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Extending Manley’s Lancashire Plain Temperature Record: 1753‐2007

Research output: Contribution to journalJournal article


<mark>Journal publication date</mark>10/2012
<mark>Journal</mark>International Journal of Climatology
Number of pages10
Early online date15/08/11
<mark>Original language</mark>English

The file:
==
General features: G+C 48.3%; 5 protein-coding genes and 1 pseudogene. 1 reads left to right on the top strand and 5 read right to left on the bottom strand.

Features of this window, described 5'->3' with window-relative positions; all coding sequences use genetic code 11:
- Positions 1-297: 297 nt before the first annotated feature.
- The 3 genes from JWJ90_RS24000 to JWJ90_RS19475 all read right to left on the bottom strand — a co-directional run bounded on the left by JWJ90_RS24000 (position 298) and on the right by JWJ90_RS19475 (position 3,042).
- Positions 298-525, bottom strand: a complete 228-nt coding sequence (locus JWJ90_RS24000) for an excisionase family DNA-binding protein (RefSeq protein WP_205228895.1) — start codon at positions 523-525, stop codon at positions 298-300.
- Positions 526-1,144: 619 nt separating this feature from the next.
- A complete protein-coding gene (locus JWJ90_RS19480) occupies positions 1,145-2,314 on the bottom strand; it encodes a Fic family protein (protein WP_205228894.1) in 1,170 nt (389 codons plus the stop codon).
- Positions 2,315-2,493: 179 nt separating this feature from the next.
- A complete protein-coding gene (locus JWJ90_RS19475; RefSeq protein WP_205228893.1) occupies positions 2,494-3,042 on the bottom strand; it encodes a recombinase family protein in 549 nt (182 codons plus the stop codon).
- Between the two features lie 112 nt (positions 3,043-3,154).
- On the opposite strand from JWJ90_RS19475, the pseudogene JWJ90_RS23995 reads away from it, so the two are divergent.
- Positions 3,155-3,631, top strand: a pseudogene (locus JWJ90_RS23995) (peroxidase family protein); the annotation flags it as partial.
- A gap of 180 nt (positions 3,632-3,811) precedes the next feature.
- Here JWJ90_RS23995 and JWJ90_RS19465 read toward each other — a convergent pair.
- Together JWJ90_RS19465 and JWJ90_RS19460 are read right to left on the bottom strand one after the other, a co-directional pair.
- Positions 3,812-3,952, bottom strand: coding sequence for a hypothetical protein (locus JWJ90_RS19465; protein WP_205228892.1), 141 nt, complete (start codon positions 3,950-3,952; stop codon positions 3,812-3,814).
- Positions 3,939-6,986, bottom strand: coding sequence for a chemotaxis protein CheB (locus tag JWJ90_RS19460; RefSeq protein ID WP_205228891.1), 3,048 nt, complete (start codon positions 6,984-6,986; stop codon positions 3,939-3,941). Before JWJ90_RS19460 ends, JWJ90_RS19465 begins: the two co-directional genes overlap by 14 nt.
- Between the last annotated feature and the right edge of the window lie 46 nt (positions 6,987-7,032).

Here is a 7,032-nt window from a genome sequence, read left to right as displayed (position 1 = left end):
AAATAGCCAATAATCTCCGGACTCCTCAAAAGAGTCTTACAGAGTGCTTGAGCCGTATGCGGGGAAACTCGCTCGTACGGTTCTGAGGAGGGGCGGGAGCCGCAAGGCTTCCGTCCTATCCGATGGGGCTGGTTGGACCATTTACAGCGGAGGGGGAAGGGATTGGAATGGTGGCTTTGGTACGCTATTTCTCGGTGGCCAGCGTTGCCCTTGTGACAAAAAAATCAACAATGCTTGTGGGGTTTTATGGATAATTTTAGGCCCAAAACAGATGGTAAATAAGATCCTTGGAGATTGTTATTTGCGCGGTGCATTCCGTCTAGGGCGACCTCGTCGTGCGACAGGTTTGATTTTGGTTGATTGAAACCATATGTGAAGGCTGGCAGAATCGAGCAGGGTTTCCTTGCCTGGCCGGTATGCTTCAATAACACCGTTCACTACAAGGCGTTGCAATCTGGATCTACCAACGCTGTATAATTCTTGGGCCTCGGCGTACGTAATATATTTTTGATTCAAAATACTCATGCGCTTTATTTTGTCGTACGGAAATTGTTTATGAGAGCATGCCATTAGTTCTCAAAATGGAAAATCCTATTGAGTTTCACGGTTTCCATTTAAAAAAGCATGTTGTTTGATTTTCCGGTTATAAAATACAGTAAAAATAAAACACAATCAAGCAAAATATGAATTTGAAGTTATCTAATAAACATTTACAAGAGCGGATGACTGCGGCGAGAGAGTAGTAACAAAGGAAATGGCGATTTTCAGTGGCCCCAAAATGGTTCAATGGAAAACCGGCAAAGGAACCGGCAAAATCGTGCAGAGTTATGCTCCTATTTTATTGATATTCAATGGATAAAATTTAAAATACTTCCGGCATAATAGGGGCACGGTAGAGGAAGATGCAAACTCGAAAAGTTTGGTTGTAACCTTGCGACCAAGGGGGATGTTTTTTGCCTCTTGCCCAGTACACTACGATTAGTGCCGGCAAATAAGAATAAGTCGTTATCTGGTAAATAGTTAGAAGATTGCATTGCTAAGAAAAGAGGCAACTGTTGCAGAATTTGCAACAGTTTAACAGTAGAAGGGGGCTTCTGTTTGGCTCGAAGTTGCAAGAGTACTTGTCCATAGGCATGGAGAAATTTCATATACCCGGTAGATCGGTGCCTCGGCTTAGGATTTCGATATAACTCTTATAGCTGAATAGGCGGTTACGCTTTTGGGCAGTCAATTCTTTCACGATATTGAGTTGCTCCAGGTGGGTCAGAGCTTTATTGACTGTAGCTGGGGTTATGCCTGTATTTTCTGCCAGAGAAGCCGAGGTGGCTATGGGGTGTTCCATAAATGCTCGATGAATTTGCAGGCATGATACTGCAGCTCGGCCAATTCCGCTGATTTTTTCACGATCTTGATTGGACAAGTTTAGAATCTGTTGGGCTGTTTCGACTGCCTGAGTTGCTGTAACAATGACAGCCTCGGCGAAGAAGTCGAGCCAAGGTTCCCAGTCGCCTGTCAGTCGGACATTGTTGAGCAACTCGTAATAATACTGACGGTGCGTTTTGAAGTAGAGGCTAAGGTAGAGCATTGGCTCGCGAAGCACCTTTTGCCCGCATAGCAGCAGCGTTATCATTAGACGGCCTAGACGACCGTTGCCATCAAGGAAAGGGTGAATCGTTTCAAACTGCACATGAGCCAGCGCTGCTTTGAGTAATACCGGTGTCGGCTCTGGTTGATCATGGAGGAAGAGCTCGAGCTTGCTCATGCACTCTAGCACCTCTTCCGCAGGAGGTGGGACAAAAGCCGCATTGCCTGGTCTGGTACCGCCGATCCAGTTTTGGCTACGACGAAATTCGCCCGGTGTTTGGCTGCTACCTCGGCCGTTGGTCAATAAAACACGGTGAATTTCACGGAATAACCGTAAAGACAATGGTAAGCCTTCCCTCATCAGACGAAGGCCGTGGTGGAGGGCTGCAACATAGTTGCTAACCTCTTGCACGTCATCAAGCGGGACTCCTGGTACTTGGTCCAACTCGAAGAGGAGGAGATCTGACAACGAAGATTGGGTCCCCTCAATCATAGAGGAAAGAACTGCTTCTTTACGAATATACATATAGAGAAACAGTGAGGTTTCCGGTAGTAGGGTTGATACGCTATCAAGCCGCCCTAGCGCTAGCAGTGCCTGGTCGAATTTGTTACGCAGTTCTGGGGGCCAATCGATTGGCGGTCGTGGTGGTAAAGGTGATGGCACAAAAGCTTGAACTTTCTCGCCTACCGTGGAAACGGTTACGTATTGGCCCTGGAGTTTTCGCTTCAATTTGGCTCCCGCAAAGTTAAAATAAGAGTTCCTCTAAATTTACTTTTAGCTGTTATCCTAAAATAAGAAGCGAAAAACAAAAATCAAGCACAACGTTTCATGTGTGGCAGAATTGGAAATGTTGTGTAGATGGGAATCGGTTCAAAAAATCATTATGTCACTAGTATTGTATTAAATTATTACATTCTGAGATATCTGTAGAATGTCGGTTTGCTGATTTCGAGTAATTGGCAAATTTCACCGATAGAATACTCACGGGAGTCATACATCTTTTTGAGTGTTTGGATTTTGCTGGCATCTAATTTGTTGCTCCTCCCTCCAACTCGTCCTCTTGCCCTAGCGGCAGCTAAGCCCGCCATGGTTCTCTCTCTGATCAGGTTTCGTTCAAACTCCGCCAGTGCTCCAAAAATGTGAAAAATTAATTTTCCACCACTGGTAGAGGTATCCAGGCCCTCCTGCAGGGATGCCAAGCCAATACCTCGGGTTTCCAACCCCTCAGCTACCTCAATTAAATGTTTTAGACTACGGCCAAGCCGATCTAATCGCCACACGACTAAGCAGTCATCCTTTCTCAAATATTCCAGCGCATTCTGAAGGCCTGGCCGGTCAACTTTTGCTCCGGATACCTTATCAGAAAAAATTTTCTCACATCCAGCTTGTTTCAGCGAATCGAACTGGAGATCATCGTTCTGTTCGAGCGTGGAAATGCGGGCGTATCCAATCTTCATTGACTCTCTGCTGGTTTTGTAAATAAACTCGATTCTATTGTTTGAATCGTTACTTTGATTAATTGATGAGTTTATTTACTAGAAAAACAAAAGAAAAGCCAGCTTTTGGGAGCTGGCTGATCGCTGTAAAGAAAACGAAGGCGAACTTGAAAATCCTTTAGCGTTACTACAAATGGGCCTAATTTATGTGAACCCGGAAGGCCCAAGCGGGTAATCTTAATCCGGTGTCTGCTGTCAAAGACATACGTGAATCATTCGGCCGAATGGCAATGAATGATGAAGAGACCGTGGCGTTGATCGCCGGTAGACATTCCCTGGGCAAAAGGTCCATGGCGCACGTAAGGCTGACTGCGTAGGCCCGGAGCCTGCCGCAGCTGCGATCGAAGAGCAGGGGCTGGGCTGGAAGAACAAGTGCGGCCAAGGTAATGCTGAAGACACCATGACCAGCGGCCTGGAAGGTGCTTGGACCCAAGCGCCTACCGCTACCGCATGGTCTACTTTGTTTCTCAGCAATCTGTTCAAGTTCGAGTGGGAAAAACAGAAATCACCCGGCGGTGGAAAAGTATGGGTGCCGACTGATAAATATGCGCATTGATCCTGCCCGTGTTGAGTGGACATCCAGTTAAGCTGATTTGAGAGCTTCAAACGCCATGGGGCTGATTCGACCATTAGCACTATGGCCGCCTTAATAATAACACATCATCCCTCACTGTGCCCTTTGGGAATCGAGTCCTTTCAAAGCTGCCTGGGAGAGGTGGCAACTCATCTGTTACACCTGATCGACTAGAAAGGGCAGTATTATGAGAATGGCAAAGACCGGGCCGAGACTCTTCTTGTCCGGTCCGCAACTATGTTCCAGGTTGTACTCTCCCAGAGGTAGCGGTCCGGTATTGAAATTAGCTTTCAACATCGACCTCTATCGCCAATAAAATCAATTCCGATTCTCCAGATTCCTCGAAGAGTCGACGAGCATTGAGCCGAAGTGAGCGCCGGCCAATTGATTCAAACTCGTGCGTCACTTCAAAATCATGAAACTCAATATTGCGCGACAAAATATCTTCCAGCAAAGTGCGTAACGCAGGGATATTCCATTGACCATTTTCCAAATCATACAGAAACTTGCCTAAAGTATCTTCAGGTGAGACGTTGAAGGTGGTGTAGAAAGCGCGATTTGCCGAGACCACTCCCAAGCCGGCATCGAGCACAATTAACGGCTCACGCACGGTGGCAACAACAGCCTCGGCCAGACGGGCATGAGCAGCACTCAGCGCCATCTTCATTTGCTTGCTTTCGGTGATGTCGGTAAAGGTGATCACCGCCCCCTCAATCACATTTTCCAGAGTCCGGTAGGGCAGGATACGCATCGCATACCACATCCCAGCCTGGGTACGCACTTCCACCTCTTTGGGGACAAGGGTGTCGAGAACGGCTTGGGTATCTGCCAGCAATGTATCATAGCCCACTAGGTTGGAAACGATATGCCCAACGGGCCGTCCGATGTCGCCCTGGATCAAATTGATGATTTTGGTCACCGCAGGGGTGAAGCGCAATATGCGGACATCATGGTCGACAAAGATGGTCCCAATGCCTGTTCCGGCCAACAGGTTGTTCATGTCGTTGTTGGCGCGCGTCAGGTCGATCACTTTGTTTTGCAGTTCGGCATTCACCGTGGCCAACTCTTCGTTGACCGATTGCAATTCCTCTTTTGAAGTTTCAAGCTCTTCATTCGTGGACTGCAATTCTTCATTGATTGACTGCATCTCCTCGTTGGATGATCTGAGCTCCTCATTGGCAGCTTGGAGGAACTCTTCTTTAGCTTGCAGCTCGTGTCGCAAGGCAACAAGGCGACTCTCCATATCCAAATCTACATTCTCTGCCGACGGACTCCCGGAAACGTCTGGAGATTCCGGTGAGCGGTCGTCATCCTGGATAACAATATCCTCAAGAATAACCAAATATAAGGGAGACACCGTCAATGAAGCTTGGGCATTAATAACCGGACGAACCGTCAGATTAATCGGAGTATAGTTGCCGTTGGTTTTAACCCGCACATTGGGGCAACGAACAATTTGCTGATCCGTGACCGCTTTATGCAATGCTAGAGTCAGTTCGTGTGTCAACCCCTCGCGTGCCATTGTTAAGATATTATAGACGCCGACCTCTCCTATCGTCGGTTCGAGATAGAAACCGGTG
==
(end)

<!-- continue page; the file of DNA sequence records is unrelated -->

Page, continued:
Before Gordon Manley began work on his famous Central England Temperature (CET) record, he constructed an instrumental temperature record for the Lancashire Plain (LP), covering 1753–1945. We describe the construction of the LP series, and discuss strategies for its extension to the present day. We analyse the relationship between the LP and the Central England Temperature (CET) record in order to assess the value of continuing the LP. Three strategies for extending the LP have been considered: replicating the original methodology Manley used to construct the LP (option 1), using linear regression on archived station data to bring the extended record ‘in line’ with the original LP (option 2), and using the CET to predict the LP (option 3). In extending the LP, the station at Morecambe (Met Office station number 16851) was found to be particularly important. Our analysis highlights the importance of maintaining long-running records at those stations, such as Morecambe, that are representative of a wider region. All three options were successfully extended to the present, providing similar results. The three extended series resulted in annual mean differences of 0.23, 0.26, and 0.29 °C below the CET, respectively. Both options 1 and 2 appear to provide a legitimate extension of the LP that is independent of the CET. Owing to uncertainties in the replication of Manley's methodology, option 2 was used in our final reconstruction of the LP to 2007. The final extension was found to be significantly correlated to (r2 = 0.912), and statistically indistinguishable from, the CET (Student's t-test, p = 1). Anomalies between the two series (CET–LP) resulted in a frequency distribution with mean of 0.26 °C, and relative standard deviation of 60%, showing that, although closely correlated, there is significant inter-annual variability in the bias between the datasets.